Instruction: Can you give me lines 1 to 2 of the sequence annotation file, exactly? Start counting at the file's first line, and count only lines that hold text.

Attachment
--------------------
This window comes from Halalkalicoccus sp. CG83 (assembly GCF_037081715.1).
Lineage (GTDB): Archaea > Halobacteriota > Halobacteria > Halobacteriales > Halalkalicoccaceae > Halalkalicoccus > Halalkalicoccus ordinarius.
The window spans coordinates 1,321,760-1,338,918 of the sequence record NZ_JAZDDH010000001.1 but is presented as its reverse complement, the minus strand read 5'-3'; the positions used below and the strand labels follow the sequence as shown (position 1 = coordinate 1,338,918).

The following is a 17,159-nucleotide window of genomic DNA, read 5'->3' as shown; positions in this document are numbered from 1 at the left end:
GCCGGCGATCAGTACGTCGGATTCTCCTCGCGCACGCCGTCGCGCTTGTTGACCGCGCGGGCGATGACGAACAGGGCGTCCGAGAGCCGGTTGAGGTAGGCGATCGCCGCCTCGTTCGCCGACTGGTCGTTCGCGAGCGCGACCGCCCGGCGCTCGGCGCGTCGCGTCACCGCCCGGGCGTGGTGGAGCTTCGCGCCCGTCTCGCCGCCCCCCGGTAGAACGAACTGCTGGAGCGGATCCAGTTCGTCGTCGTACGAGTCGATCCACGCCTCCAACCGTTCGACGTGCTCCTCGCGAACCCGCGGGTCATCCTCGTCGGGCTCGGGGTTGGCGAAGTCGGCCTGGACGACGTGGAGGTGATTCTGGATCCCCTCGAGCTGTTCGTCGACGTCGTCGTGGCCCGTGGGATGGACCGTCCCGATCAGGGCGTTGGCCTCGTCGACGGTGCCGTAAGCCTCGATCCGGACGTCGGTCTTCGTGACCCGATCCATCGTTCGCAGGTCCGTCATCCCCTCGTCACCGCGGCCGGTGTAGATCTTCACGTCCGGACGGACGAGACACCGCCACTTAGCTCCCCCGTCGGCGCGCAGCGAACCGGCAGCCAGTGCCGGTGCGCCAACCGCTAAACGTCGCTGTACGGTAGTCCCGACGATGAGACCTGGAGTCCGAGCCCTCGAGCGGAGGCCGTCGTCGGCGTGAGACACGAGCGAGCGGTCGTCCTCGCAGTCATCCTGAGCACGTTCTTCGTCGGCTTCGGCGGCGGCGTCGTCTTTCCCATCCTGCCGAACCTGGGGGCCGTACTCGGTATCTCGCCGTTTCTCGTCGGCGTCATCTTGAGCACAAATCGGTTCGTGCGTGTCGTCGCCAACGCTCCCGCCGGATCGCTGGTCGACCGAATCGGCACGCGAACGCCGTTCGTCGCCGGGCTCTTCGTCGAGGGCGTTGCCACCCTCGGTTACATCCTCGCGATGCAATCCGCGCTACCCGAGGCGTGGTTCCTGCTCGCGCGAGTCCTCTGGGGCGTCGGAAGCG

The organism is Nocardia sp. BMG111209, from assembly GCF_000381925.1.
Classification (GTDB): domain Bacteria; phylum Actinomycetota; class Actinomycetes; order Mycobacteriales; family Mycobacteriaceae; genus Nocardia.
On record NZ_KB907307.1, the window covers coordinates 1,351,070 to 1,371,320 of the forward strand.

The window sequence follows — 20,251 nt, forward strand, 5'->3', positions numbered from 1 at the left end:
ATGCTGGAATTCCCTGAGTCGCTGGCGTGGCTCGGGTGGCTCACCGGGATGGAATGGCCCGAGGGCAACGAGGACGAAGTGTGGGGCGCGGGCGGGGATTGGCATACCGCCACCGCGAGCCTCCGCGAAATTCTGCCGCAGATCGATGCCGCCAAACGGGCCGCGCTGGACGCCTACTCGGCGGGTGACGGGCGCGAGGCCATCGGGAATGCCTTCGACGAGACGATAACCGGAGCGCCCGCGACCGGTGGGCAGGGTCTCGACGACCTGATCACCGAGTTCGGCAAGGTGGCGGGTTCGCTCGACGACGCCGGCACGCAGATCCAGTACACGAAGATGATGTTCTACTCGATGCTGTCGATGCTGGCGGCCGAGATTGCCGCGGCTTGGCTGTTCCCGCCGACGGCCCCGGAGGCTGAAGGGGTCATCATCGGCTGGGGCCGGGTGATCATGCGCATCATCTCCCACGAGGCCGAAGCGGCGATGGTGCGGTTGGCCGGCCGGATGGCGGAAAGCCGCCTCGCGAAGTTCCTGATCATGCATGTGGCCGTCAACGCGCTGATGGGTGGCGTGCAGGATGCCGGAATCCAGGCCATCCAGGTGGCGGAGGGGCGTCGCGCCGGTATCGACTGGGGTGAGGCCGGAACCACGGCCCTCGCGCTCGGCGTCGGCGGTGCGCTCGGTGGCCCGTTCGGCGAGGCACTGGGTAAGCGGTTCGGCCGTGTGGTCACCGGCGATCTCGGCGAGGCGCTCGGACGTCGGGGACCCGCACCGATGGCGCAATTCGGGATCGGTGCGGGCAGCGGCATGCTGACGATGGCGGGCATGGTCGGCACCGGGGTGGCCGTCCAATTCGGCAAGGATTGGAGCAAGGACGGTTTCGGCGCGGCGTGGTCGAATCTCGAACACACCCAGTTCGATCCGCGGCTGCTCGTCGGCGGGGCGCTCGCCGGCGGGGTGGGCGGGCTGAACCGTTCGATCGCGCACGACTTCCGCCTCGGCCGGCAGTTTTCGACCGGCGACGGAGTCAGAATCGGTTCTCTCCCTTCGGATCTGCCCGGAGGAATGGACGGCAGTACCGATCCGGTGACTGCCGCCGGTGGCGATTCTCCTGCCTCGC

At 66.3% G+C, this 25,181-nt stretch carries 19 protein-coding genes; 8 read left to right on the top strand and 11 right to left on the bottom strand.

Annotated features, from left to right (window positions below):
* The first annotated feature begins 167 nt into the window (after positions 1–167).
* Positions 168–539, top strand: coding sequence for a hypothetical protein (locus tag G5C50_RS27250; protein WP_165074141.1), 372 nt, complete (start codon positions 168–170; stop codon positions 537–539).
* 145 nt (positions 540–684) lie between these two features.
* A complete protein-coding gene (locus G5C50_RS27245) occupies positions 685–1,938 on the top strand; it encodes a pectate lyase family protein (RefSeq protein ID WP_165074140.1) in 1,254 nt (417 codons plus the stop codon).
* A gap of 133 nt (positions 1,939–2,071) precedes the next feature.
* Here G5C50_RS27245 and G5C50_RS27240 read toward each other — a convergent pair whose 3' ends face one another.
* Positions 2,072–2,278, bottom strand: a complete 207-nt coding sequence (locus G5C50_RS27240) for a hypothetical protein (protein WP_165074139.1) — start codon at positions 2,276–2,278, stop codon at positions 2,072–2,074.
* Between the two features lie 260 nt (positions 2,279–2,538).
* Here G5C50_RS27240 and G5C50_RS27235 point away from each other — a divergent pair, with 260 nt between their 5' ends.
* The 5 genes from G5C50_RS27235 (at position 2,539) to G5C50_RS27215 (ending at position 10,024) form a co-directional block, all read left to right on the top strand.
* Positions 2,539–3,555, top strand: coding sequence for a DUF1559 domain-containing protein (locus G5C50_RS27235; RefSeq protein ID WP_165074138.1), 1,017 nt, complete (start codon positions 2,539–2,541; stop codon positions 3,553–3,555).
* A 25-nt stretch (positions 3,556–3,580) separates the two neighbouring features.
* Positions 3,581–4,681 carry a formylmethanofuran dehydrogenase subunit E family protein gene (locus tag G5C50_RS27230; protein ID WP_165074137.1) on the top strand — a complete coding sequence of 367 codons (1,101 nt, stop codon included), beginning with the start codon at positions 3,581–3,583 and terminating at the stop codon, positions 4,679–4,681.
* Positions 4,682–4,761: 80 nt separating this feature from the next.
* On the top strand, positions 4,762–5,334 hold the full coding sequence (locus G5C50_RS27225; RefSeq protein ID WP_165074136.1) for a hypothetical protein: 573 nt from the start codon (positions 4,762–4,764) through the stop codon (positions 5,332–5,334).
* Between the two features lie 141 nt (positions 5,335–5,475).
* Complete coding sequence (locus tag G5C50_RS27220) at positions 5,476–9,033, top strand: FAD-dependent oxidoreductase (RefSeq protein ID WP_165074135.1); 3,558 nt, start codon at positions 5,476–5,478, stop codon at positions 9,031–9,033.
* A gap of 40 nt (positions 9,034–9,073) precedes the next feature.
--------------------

This window comes from Halalkalicoccus sp. CG83 (assembly GCF_037081715.1).
Lineage (GTDB): Archaea > Halobacteriota > Halobacteria > Halobacteriales > Halalkalicoccaceae > Halalkalicoccus > Halalkalicoccus ordinarius.